The current invention provides a compact lifter assembly that reduces the physical size of the lifter assembly while maintaining the same stroke. The lifter assembly includes a top mounting plate supported by a pair of shafts. The shafts are slidably disposed through a plate having bearings which slidingly support the shafts. The bottom of the shafts are connected by a cross support plate. A cylinder in the center of the lifter assembly is actuated for extending and retracting the top mounting plate. When the lifter assembly strokes vertically upward, the shafts and top mounting plate move in pairs relative to each other.

As a result, the current invention provides two pair of substantially parallel shafts wherein one pair of shafts has the top mounting plate connected to the top of the shafts while the bottom of the shafts are connected to a cross support member. The cross support members are slidingly received along the second pair of shafts which are stationarily mounted with respect to the first pair of shafts. The bearings are disposed within the cross support member(s) for slidingly supporting the movement of the cross support member along a second pair of shafts. Therefore, the compact lifter assembly of the current invention does not require the shafts connected to the top mounting plate to extend beyond the bottom of the lifter assembly.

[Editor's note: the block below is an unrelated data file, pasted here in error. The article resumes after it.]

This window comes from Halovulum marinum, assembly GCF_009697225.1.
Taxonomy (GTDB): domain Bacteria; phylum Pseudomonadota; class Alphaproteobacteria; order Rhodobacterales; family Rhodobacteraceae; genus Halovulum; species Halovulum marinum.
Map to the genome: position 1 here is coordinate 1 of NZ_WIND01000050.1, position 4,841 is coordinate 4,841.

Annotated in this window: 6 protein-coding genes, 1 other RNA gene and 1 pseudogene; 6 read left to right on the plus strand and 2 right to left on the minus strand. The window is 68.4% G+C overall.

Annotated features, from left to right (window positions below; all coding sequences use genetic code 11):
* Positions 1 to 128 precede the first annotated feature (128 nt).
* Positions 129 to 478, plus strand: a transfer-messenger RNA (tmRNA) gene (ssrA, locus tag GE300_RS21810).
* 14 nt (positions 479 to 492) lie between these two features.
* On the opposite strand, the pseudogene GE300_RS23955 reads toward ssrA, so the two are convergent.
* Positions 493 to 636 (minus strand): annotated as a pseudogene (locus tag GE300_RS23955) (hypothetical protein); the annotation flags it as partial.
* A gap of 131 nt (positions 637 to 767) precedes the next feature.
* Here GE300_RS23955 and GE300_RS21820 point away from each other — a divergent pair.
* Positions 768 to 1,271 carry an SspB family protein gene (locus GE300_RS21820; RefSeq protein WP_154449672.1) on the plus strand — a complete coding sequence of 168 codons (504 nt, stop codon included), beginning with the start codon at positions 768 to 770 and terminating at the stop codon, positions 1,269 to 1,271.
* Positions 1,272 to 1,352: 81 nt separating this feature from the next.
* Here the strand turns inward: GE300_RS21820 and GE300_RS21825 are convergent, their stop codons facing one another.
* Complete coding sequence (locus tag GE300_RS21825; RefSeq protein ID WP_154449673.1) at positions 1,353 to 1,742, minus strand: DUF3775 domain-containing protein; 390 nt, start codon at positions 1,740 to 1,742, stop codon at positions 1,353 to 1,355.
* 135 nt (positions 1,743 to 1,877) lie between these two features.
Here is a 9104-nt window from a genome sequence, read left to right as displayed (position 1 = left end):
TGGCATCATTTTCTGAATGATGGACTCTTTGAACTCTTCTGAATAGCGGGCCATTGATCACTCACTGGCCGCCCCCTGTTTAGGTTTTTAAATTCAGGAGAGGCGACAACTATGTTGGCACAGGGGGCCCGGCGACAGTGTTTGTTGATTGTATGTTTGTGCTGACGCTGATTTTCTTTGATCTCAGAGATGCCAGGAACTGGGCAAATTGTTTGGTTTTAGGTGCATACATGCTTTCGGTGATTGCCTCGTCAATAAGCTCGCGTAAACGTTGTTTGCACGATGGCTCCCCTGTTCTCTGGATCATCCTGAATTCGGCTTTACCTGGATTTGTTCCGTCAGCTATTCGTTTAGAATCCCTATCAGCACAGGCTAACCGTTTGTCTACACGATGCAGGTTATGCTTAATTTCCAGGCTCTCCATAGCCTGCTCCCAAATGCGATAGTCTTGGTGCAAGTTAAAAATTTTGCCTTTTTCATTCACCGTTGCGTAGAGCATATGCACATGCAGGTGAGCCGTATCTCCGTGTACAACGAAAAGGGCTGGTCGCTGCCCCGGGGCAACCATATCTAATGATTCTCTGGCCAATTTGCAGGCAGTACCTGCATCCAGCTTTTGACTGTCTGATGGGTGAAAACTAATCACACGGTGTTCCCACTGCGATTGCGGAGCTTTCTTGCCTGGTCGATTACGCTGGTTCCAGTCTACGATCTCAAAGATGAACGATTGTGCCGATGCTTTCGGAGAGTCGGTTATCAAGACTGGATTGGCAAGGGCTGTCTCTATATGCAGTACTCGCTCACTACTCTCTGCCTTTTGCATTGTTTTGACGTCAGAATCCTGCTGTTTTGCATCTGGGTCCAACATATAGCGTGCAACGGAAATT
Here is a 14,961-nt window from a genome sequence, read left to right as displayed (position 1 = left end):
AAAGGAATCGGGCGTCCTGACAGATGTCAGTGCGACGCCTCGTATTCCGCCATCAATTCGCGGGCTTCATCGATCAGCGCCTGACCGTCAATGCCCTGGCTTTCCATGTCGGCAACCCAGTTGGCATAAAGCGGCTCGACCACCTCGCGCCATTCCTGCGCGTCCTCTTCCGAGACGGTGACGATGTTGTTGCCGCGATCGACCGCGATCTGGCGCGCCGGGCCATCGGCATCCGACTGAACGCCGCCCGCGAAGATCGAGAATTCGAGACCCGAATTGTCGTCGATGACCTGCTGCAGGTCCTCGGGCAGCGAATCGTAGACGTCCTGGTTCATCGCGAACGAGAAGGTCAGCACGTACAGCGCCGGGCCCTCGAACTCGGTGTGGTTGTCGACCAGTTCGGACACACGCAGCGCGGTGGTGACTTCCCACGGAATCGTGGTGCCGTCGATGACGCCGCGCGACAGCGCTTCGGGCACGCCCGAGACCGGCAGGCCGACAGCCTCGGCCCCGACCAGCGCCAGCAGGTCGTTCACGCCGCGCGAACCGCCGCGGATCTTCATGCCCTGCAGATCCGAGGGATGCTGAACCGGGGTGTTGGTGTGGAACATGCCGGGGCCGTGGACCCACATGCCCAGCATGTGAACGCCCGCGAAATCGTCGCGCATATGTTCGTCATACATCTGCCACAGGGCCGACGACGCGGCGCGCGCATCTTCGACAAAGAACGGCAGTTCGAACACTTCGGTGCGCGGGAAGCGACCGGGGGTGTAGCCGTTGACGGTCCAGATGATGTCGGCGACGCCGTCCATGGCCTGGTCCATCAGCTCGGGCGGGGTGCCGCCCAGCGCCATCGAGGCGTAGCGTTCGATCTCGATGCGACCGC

The first pair of shafts are symmetrically spaced from the cylinder on the plates. The second pair of shafts are each spaced from its corresponding first shaft and equidistantly spaced on each side of the cylinder. This configuration creates a bearing spread in both the vertical and horizontal planes increasing the rigidity and the unbalanced load capacity over conventional lifter assemblies having a bearing spread only in the vertical direction.

The shafts are connected to their corresponding plates and cross support members by a retaining ring and split taper plugged shaft retention system which eliminates fastener failure. This connection configuration further provides a rigid zero clearance shaft joint so that torsional movement in the plate to shaft joint is eliminated.

In addition, diagonally placed shocks and hard stops extending from each plate and cross support member are positioned to further increase the rigidity of the mounting plate when in the extended position.

Other objects, advantages and applications of the present invention will become apparent to those skilled in the art when the following description of the best mode contemplated for practicing the invention is read in conjunction with the accompanying drawings.

BRIEF DESCRIPTION OF THE DRAWINGS

The description herein makes reference to the accompanying drawings wherein like reference numerals refer to like parts throughout the several views, and wherein:

FIG. 1 is a perspective view of the compact lifter assembly in a retracted position;

FIG. 2 is a perspective view of the compact lifter assembly in extended position;

FIG. 3 is a schematic view of the compact lifter assembly in a retracted position;

FIG. 4 is an enlarged schematic view of the circled area in FIG. 3 of a shaft connection;

FIG. 5 is a view of the shaft connection in FIG. 4 taken along lines 5--5; and

FIG. 6 is a plan view of the lifter assembly taken along lines 6--6 in FIG. 2.

DESCRIPTION OF THE PREFERRED EMBODIMENTS